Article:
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Full text of "Practical Organic Chemistry"

no              PRACTICAL ORGANIC CHEMISTRV

too small or has become dark-coloured and thick. The distil-
late is submitted to a second distillation, which is continued
until no oily layer separates from the latter portions which distil
on treating with solid potassium carbonate. This occurs when
the temperature reaches about 105°. On adding solid potassium
carbonate to the distillate, the allyl alcohol settles out as an oil.
This is separated and distilled. Yield about 15 grams boiling
at 92—96°.

C2H2O4 + C3H8O3= C3H5(OH)2.O.CO.H + H,

Glycerol monoformin.

Allyl alcohol.
Properties. — Colourless liquid, with a pungent odour ; b. p.
9^*5°; sp. gr. 0-858 at 15°.
Reaction. — Add bromine water to a little of the allyl alcohol.
It is immediately decolourised, C3H6OH + Br3==C3H6BraOH.
See Appendix^ p. 259.
PREPARATION 31.
|   •   •                                                  Isopropyl Iodide, CH3.CHI.CH3
;      !_                                                Markownikoff, Annalen, 1866, 138, 364.
!      '   >                 .                                             60 grms. iodine.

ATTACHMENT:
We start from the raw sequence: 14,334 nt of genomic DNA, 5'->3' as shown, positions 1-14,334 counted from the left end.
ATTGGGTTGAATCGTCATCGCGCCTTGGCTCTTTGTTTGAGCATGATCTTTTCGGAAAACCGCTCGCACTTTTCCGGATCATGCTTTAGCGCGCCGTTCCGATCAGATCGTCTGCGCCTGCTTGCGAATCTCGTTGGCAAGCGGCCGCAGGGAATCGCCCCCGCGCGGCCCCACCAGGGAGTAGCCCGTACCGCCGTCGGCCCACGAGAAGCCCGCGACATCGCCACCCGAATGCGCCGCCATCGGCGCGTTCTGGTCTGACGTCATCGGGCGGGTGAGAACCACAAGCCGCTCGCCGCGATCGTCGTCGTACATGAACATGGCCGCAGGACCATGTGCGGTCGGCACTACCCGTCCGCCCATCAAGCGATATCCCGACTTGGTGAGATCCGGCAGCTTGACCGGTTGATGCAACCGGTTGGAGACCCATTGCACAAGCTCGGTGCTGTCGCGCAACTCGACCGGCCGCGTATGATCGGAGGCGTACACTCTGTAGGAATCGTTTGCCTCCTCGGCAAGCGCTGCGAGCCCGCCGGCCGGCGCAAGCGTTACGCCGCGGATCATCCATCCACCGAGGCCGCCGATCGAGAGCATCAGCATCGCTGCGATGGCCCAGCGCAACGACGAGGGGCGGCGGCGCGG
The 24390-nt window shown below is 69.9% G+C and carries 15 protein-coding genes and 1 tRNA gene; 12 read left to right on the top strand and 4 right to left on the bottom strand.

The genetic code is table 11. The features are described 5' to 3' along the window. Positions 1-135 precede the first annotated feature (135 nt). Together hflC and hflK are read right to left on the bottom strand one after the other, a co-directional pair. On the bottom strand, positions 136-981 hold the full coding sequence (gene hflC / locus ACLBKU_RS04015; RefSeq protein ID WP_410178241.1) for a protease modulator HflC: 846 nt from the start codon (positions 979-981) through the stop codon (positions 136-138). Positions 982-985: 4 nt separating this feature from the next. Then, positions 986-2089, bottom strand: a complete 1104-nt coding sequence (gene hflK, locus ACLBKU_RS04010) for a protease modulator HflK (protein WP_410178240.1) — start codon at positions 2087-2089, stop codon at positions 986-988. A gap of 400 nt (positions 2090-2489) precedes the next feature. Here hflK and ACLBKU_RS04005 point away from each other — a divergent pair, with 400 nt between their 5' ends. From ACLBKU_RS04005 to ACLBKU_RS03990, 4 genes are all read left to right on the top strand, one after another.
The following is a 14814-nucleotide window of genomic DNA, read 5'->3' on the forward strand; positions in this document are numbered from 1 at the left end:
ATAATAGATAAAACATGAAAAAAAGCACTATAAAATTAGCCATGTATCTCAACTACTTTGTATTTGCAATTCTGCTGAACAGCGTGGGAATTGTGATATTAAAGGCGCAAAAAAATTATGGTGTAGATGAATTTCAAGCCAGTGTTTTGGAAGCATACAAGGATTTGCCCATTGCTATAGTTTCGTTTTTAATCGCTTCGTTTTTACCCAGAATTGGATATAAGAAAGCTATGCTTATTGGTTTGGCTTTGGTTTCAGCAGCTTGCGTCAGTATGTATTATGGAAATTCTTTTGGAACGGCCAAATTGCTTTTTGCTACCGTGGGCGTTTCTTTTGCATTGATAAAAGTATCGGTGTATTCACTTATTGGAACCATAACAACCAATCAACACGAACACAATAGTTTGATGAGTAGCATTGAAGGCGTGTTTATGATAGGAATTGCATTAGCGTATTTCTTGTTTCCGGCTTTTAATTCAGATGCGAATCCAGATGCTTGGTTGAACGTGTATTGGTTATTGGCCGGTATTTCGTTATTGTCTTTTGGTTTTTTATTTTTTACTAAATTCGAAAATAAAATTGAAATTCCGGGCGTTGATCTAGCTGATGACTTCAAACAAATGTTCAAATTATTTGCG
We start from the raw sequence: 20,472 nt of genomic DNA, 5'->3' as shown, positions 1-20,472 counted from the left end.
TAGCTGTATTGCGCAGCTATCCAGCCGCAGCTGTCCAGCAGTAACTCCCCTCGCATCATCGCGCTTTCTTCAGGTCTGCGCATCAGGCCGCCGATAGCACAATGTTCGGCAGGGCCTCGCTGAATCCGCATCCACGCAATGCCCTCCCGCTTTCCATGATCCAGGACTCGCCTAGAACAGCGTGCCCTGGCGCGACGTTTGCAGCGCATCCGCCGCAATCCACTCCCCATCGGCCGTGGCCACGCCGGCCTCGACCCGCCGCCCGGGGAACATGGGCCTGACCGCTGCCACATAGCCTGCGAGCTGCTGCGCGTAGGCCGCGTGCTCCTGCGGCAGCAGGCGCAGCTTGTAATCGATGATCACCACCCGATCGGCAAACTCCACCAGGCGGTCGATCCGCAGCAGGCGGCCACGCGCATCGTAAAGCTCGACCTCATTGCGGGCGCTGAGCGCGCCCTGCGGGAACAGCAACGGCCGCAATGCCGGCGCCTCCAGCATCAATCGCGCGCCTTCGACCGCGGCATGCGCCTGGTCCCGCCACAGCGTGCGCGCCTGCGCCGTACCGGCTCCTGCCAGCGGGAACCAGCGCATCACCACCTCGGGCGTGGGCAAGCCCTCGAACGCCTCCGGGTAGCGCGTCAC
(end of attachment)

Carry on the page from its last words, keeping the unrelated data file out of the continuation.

'                                                                 40     „     glycerol.
\                                                                                  32     „     water.
!,                                                                        1 1     „     yellow phosphorus.
The iodine, glycerol, and water are placed together- in a retort
(250 c.c.), standing over wire-gauze and attached to a condenser
1 1    ,                           and receiver.    The phosphorus is cut up under a layer of water
i, "      ,                         into small pieces, the size of a pea, and, with crucible tongs,
.    ,f   J                          dropped gradually into the  retort.    The  introduction  of the
j'{ v \                          phosphorus generally produces at the beginning a violent re-
f, W     , ',                 t         action, often accompanied by a  vivid  flash.    If.no reaction
^ ' lt« !IN'                         occurs on adding the first few pieces of phosphorus, the retort
{           •   T' .                          must be warmed gently.    The last two-thirds of the phosphorus
i      !     ',   . '                         may be added more quickly.    The contents of the retort are
4 * ,                          now distilled as long as any oily liquid passes over.    The distil-
i"*l> *                                       *ate ^s P°ured bac^ mto ^e retort and redistilled.    The liquid-
I  * .   ' [' J 'I                            is then shaken up with dilute caustic soda solution in a separating-